From Colonization To Democracy: A New Historical Geography of South Africa
From Colonisation to Democracy traces the development of modern South African society, establishing the geographical and historical context in which adaptation has occurred. Alan Lester identifies and explains the most important historical continuities in South Africa which have shaped present society. These include social groupings and their stratification, political institutions, the patterns of human geography, economic structure and external links and influences.
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The Foundation of a Society
Colonial Expansion Industrialization
The Germination of a System
The Formulation of a Structure
Adaptations and Contradictions
The Reformulation of a Structure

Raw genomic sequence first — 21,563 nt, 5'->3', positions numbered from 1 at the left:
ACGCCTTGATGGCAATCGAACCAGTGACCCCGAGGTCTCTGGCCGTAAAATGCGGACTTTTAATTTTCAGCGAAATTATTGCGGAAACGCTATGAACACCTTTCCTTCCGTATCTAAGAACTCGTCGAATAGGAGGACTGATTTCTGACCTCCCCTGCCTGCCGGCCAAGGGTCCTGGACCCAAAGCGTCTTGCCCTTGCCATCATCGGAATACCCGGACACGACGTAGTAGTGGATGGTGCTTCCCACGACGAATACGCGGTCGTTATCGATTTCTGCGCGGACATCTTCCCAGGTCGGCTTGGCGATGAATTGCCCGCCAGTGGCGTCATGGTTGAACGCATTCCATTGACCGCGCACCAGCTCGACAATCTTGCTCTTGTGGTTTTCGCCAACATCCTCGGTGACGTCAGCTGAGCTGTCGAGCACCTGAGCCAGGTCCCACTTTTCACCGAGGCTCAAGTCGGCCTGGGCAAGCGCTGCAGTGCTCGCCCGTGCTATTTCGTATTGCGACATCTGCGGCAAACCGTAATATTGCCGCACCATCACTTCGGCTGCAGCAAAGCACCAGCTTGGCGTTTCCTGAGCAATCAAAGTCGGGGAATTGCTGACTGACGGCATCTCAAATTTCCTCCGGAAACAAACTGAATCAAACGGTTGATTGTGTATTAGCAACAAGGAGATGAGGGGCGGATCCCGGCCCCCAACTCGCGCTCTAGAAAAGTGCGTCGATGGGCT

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administration African political Afrikaner nationalist ANC's apartheid became black resistance black urban Boer Botha's boycott British Cape Colony Cape Town capital capitalist cent cities colonial Coloured conception conflict continued cultural despite dispossession dominant early economic established ethnic European farmers force formation frontier further Giliomee and Schlemmer government's Group Areas Group Areas Act growth homeland identity ideology increasing independent Indian industrial influx control initiative Inkatha insurrection Johannesburg Khoikhoi Khoisan land late nineteenth leaders legislation liberal Lodge Marks and Trapido Marxist material ment migrant mobilization movement Natal negotiations nineteenth century organization particularly Pretoria racial reform region represented reserves role rural sector segregation settlers Sharpeville shift Simons and Simons social Sophiatown South Africa Soweto Soweto uprising spatial squatters state's strategy structures tion township trade unions traditional Transvaal urban African volk Western Cape white space wider workers Xhosa Zulu